The timing of my second internship, there couldn’t have been better as that was when I met Tucker, who was studying abroad in Berlin at the time. We had a lot of discussions (over a kebab, of course) about the Fintech landscape and how very few innovations in financial services materially improved people’s economic lives despite having the potential to do so. These discussions continued into our summer at Facebook, where we both simultaneously concluded that our work there, while intellectually stimulating, was not representative of the type of impact we wanted to have on the world.

“Very few innovations in financial services materially improved people’s financial lives despite having the potential to do so.”

We got a better understanding of why this was the case early on in our journey. After graduating, we raised a small pre-seed to get us through a summer of more fundraising and product building. It was a little surprising, at least to me, how many VC’s (even at some of the top firms) were mostly unaware of the reality of financial America. Now some were just egregiously oblivious to problems faced by low-income Americans. Though most didn’t understand the population between perfect credit and constant over-drafting — folks who are financially stable but living on the edge. It made fundraising a grueling process, but our conviction around the market only grew stronger as we built our waitlist and conducted hundreds of user interviews. It was this conviction that helped us close a healthy seed round and even turn down a YC offer as first-time founders.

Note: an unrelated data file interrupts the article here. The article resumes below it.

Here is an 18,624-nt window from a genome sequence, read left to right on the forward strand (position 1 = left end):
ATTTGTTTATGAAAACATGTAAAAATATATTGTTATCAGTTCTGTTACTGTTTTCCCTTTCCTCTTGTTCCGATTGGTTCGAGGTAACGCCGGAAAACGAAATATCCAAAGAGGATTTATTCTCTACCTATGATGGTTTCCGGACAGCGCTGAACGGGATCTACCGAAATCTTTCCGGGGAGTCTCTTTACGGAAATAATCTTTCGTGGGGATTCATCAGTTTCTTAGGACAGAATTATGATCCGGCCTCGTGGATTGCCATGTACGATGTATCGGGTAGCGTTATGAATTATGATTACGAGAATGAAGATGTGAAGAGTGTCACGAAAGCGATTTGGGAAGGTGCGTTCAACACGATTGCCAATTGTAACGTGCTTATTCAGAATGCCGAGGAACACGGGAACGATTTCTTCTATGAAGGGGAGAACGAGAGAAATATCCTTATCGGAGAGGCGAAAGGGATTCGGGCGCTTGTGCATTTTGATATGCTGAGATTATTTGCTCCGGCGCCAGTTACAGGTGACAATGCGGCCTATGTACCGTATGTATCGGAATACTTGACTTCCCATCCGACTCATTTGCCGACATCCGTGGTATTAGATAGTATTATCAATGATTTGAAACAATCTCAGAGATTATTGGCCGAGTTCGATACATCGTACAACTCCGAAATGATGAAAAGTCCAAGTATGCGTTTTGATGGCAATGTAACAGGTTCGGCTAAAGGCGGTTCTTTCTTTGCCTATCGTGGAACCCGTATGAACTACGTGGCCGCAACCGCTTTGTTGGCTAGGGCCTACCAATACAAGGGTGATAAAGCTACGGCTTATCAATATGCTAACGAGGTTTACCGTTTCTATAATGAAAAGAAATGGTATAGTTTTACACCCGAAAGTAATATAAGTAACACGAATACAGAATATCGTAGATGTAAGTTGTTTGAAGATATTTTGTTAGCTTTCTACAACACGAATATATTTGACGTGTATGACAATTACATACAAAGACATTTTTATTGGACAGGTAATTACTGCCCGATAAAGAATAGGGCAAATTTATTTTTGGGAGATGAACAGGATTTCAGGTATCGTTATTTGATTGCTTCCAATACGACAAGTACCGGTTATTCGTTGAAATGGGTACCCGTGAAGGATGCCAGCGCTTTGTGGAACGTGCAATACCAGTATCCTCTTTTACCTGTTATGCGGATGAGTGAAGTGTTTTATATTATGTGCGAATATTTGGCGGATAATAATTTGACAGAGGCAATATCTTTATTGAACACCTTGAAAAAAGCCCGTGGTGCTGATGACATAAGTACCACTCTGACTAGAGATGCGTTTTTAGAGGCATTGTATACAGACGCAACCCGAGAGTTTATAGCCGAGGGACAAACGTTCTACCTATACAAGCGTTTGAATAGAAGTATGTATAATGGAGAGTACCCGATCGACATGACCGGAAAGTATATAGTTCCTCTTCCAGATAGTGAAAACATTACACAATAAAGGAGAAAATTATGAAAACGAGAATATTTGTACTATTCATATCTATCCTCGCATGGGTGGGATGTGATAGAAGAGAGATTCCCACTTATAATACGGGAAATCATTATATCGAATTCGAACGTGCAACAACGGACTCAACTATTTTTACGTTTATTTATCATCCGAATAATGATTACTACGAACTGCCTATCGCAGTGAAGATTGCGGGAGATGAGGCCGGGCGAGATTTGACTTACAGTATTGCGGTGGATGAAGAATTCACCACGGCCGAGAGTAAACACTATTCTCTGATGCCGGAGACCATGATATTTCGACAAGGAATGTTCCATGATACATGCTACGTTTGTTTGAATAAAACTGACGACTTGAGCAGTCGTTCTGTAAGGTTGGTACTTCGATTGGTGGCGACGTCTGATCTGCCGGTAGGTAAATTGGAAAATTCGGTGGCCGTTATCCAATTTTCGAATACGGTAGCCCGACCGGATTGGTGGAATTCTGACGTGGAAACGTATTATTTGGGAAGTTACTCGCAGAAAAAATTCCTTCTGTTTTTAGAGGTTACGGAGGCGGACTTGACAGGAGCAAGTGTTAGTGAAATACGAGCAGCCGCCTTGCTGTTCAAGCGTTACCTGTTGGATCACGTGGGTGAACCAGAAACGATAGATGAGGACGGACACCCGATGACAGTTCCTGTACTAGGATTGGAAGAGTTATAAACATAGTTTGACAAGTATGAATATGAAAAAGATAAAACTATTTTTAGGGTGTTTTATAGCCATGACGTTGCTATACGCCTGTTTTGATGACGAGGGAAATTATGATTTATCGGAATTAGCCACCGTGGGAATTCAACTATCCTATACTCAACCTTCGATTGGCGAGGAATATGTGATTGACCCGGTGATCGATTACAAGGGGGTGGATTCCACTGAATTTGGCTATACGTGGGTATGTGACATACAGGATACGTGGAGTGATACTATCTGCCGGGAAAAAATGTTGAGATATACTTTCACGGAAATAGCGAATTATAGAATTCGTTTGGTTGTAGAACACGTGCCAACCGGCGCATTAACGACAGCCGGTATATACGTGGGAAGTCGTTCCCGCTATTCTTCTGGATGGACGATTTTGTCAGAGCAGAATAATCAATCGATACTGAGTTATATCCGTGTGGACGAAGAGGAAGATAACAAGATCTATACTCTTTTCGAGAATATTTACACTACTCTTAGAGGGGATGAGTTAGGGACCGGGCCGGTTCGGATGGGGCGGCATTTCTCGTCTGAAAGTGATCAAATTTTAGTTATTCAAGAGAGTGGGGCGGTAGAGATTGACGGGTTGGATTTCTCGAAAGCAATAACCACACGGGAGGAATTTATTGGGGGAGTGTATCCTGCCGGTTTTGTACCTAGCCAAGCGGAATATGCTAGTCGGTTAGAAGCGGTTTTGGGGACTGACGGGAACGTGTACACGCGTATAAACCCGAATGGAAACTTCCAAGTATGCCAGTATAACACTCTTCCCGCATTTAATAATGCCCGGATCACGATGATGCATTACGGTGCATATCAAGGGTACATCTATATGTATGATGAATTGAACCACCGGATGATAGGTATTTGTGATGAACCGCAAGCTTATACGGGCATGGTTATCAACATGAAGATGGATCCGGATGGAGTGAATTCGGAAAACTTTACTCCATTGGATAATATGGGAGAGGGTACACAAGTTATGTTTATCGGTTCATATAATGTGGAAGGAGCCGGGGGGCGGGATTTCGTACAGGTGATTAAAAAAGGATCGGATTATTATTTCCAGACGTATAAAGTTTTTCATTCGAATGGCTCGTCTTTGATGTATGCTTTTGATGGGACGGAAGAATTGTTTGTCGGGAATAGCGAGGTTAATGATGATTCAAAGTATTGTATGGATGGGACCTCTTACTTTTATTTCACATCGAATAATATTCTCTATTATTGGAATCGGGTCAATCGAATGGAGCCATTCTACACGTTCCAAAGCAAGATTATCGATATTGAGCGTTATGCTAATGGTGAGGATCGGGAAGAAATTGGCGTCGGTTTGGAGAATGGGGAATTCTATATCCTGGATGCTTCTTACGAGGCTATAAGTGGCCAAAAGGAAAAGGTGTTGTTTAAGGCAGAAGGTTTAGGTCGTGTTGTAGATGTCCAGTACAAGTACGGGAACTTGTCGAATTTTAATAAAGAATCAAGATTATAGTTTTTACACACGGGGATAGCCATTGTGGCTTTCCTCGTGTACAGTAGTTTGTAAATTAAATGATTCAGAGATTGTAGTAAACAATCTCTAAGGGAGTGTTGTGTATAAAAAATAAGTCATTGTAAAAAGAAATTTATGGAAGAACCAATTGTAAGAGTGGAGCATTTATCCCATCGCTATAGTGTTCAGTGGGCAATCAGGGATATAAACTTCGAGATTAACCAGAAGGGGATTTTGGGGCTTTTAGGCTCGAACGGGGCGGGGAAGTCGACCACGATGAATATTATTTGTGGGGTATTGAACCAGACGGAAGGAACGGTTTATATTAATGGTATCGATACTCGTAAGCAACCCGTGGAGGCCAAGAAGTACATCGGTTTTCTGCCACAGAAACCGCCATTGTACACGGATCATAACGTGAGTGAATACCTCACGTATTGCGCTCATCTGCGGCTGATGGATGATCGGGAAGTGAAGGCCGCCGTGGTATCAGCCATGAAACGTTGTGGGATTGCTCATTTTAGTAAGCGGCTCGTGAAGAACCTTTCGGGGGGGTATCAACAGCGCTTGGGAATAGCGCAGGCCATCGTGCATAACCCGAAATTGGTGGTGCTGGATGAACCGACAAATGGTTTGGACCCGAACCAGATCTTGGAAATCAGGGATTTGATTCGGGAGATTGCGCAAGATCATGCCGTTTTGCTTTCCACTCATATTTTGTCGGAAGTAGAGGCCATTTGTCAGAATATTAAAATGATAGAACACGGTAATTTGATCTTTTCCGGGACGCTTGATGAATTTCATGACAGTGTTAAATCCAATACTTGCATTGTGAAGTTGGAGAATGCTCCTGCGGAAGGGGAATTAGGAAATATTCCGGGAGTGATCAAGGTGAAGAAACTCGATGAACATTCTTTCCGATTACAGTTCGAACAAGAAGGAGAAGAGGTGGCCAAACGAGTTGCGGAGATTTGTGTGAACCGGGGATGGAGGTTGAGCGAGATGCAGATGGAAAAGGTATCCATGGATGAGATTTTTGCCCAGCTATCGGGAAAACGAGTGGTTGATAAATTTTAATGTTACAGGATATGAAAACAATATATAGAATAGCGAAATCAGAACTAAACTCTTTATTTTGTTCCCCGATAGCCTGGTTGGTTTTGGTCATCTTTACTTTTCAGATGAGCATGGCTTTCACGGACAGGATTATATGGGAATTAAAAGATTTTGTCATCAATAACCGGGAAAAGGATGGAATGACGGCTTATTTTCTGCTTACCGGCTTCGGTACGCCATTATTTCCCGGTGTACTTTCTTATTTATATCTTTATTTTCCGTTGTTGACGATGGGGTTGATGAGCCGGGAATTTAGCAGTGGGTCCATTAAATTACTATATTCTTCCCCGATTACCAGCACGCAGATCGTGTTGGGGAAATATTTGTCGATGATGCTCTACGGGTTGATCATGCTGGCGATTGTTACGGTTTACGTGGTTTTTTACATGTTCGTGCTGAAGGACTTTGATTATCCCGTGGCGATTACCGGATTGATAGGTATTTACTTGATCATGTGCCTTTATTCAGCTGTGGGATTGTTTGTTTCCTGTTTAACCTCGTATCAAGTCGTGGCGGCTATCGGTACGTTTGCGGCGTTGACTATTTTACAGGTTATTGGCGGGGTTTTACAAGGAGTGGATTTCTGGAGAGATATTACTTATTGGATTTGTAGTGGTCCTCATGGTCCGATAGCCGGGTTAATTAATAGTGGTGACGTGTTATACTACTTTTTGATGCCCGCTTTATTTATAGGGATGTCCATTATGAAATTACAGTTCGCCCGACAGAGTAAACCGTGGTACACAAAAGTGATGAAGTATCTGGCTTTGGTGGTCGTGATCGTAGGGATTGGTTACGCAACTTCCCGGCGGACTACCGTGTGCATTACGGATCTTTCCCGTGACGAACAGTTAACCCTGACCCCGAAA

Daso: Who were the critical individuals or groups that contributed to your professional success, and why?

Yerneni: Veeral Patel is a close friend and classmate. He has quite an impressive resume and has been plugged into the startup/VC ecosystem since high-school. He gave us a ton of invaluable advice and introductions throughout our journey. We would not be here without him.

Alireza Masrour is a partner at Plug and Play, who wrote our first check back in April of 2019. He was the first to believe in our mission/goal and personally gave us a lot of his time to guide us in our earliest stages. He was one of the friendliest people we had met and was always optimistic, which we very much appreciated given the rollercoaster that Is founding a company.